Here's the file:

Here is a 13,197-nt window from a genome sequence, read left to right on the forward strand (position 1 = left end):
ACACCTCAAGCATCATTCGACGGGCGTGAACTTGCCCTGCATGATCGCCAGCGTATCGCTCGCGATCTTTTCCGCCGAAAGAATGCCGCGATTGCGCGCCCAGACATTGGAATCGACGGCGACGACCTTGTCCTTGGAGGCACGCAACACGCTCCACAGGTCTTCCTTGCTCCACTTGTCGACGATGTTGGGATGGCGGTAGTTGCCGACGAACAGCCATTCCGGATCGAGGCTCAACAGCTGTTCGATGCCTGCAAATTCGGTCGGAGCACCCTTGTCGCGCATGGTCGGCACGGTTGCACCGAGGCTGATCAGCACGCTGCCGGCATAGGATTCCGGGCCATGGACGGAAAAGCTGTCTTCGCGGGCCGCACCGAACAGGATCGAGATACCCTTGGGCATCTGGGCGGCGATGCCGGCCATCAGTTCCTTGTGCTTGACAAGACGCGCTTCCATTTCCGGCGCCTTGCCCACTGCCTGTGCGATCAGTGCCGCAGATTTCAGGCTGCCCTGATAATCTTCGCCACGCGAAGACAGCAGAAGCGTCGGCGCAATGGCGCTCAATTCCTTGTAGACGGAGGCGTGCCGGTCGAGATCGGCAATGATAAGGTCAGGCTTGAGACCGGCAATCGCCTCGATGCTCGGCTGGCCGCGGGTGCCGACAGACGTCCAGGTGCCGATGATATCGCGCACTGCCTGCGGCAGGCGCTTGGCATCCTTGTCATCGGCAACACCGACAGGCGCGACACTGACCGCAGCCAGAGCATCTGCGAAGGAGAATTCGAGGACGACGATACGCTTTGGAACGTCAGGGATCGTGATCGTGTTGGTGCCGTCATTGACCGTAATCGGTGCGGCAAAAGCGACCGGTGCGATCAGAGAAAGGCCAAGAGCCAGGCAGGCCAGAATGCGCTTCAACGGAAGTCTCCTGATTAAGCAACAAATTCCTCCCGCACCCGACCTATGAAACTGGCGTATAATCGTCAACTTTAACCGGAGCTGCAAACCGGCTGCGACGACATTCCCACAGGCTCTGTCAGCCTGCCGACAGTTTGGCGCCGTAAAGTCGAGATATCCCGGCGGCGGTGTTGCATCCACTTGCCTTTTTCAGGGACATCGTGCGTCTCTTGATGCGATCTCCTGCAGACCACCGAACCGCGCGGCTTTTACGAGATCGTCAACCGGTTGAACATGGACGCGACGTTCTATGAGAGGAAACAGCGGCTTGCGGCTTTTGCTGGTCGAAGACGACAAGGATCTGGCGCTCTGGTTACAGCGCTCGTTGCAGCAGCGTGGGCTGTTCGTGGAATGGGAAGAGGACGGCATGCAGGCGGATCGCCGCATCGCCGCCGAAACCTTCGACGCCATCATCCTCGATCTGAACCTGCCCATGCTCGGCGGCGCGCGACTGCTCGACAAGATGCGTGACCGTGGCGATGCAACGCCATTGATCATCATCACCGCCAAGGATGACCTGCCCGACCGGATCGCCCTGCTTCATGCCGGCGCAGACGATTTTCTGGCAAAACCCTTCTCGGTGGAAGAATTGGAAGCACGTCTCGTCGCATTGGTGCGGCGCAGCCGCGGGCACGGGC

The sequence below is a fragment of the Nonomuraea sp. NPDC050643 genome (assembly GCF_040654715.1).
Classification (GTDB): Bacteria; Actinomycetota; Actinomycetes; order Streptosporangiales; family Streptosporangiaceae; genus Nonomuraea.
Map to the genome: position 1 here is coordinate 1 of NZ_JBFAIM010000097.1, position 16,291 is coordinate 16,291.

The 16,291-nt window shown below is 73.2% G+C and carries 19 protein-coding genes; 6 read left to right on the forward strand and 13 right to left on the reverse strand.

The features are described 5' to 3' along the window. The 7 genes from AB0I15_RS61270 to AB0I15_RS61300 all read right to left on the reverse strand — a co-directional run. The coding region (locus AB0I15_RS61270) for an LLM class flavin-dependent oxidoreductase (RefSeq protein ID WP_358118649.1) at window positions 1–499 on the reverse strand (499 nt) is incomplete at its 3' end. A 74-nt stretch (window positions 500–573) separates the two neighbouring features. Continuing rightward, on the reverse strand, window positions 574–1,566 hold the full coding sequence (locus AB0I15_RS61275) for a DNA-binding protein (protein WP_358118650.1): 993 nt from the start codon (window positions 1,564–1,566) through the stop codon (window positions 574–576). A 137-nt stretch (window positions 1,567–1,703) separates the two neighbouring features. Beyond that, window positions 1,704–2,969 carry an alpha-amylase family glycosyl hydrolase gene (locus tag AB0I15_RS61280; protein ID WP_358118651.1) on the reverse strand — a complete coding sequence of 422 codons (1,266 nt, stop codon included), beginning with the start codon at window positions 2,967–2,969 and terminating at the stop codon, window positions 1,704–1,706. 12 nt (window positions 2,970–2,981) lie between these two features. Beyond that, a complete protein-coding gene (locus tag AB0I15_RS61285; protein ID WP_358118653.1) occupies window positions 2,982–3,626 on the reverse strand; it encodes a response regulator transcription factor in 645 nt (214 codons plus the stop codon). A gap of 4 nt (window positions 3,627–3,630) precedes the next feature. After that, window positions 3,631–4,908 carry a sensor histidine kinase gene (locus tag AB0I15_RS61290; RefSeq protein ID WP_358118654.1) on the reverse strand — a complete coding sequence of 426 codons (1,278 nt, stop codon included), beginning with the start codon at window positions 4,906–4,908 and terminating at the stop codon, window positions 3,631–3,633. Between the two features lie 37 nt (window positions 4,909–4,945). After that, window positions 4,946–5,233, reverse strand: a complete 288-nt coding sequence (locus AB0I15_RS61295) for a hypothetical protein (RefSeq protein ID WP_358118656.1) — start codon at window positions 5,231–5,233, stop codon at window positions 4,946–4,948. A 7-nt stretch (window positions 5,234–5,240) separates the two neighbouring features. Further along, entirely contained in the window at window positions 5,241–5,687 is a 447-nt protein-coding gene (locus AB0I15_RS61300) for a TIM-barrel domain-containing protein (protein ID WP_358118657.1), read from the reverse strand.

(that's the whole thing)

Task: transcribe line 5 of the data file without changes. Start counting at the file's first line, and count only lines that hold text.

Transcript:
Map to the genome: position 1 here is coordinate 1 of NZ_JBFAIM010000097.1, position 16,291 is coordinate 16,291.